On Friday morning the world woke up to the news that the UK had decided to leave the EU. The same day saw currencies, stocks and bonds plunge across Africa, and a slump in oil and other commodities.
From an African point of view, the immediate aftermath of Brexit has exacerbated problematic trends in international markets which have already hit the continent’s growth prospects.
African currencies slipped against others like the US dollar and the Japanese yen but of course gained against the GBP. Further, in the aftermath of Brexit, some African Eurobonds plunged with yields rising for Nigerian, Ethiopian and Rwandan Eurobonds.
In the short and medium term, the departure of the UK from the EU complicates African access to EU markets. Countries and businesses that were using the UK as a point of entry for their goods into the EU will have to find new partners in mainland Europe.
Further, any trade deals that African countries had with the EU will have to be renegotiated with the UK as a standalone entity.
Although it is unlikely that the UK will effect drastic departures in terms of trade deals with African countries, the process of re-negotiation will take a period of time during which African exports to the UK will be negatively affected due to the uncertainty in the limbo period.
Closer home, Kenya’s horticultural sector, particularly cut flowers, will suffer. Flowers are one of Kenya’s top exports and the UK is a major destination.
Thus, again, any trade deals that Kenya had negotiated with the EU will stall with regard to the UK because of Brexit; and this may well translate into losses in the short to medium term for those firms.
Another example of how Brexit will negatively inform access to EU markets for African goods is the case of Kenyan tea.
If Brexit leads to the tightening of access to the EU markets for UK goods, Kenyan blended tea exports will suffer because the UK has been a major re-exporter of Kenyan tea into EU markets.
The UK’s appetite for Kenyan tea was informed by this re-export function thus with Brexit, the UK may possibly lose easy access to EU markets which may lead to a cut in the volumes of tea the country imports from Kenya.
If one looks at the effect of the weakening of the GBP, Africa will be affected. Firstly, African exports to the UK will be more expensive for UK consumers and this may dampen their appetite for African products.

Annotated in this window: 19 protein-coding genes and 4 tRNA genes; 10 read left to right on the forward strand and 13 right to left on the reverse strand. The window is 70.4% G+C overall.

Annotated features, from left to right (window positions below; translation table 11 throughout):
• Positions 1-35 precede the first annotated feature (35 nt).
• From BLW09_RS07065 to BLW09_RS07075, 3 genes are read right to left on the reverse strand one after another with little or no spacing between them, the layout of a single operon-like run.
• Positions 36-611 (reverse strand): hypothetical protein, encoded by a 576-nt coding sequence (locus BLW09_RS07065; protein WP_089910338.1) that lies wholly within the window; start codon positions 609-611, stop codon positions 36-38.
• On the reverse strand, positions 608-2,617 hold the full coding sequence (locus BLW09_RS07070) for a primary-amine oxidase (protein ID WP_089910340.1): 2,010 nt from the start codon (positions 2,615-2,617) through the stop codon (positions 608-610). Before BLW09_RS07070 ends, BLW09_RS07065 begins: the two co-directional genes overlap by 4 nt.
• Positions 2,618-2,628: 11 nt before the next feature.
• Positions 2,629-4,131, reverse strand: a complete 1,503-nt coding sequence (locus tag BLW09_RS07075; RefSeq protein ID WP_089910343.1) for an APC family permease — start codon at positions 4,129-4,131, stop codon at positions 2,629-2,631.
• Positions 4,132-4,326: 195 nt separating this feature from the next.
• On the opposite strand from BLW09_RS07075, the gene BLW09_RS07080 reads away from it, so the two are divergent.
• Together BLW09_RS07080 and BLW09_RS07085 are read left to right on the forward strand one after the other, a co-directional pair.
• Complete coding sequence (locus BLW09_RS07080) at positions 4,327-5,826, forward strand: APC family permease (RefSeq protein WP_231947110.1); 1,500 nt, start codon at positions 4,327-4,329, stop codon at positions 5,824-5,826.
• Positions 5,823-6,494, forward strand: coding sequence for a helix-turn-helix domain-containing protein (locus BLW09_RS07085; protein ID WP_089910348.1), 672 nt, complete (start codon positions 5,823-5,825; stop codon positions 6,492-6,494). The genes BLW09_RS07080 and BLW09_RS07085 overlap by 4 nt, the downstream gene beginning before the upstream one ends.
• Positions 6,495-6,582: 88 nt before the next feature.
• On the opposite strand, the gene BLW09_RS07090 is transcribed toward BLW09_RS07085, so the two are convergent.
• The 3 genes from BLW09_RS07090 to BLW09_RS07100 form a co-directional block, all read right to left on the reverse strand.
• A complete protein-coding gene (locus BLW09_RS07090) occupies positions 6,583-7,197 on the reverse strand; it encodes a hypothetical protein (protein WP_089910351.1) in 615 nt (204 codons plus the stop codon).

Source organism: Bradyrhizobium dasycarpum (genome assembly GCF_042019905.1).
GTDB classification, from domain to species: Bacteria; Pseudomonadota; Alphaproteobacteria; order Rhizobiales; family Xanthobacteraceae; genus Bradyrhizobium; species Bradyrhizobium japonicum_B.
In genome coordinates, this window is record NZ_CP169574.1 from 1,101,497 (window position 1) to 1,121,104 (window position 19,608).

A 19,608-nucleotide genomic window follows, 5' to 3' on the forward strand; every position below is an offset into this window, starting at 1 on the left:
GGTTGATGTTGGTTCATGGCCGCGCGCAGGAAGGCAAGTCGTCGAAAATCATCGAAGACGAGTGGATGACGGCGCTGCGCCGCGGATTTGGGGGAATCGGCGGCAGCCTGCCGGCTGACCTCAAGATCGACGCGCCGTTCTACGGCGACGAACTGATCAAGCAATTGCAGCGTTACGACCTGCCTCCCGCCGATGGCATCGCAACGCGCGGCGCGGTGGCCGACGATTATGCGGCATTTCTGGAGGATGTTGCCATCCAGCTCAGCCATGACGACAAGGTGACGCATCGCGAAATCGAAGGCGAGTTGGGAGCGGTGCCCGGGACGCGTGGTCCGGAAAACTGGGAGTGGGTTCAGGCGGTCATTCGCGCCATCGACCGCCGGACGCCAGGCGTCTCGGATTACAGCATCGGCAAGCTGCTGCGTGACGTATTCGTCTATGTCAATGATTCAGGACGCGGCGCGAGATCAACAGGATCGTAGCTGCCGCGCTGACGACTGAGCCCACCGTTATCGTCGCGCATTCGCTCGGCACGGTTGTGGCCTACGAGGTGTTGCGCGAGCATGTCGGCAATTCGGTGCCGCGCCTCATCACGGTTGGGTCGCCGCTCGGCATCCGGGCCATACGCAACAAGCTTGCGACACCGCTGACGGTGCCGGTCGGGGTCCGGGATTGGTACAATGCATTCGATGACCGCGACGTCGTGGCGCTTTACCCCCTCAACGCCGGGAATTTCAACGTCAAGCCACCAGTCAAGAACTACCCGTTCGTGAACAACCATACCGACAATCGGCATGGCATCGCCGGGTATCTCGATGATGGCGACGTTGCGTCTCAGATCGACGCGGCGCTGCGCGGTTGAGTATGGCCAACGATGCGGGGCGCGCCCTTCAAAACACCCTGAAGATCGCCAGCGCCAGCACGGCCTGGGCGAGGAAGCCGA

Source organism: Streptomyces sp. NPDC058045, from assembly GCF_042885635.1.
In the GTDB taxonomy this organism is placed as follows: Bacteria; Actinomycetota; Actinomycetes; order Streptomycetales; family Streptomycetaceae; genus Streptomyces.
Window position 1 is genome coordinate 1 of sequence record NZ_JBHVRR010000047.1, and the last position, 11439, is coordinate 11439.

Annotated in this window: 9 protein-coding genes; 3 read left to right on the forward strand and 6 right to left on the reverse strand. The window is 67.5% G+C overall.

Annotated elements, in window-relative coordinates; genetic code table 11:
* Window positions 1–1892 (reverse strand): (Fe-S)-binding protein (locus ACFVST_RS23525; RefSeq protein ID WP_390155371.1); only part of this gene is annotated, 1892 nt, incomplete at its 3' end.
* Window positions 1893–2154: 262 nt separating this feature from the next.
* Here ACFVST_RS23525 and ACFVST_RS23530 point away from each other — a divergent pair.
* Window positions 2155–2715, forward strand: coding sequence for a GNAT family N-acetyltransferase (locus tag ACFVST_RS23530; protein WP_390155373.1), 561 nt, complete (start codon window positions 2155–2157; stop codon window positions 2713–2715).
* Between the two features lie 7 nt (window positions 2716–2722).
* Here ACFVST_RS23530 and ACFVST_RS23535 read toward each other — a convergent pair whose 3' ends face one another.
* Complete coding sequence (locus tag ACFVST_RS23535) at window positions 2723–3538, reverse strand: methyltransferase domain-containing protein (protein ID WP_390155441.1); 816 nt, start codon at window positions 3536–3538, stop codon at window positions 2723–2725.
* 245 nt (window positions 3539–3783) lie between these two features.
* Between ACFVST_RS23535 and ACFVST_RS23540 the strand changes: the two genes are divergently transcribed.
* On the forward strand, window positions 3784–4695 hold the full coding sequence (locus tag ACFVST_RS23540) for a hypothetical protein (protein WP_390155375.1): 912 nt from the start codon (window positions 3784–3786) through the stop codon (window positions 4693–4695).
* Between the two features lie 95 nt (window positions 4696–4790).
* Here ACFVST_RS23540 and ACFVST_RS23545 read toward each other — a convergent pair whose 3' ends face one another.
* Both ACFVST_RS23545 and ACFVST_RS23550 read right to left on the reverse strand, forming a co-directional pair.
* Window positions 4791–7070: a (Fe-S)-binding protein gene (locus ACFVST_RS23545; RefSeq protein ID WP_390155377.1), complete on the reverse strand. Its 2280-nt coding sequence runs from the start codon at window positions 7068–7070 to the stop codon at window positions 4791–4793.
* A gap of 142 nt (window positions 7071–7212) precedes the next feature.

Further, with a weaker GBP, Kenya will become a more expensive tourist destination which will negatively affect a sector that has already been under-performing as the UK is an important source of tourists for Kenya.
On the other hand, a weaker GBP will be good news for an import economy such as Kenya as imports from the UK will be cheaper.
If Brexit triggers a UK recession, Africa will have to contend with more medium to long-term problems.
Not only will there be dampened appetite for African exports thus muting trade, foreign direct investment (FDI) from the UK will also be negatively hit.
This will particularly be bad news for Nigeria for which the UK was the largest source of FDI in 2015. Further, remittances from Africans in the UK are likely to drop if the UK economy slides into a deeper recession.
In terms of development assistance, it is unlikely that a new, post-Brexit government would drastically alter UK’s commitment to spend 0.7 per cent of its gross national income (GNI) on development aid.
But a struggling UK economy would translate to a decline, in absolute terms, in the amount of aid Africa will receive.
Another key negative effect of the UK leaving the EU relates to the fact that the country has been a proponent of African interests on certain issues in the EU.
For example, the UK has been a voice in the EU calling for a reduction of farm subsidies that negatively affect African farmers by keeping the price of EU agricultural produce artificially low.
With the UK leaving the EU, the interest of African farmers will no longer have a voice in the bloc. Secondly, a decision was recently made to cut EU funding to the African Union Mission in Somalia (Amisom) by 20 per cent; the UK opposed this.
The departure of the UK from the EU means that African countries will have to look at the EU anew and identify which countries can be pulled in as allies on key issues.
However, Brexit can be seen as good news in this context because the UK will no longer have to live with EU decisions and regulations concerning Africa with which they don’t agree.
Indeed, the UK Minister to Africa said Brexit will allow the UK to “focus more on our bilateral relationships with Africa”, allowing the country much more flexibility when interacting with Africa than was possible while working under the EU.
It will be interesting to see what the post-Brexit UK government African strategy and policy will look like. In terms of Kenyan interests, given the deep and long-standing ties the country has with the UK, aid, trade and investment are likely to continue.
In fact, an analyst made the point that in all of Africa, perhaps Kenya may benefit the most from Brexit as the UK may be particularly eager to establish bilateral ties after leaving the EU, giving Kenya exceptional leverage.
Ms Were is a development economist. Email: [email protected]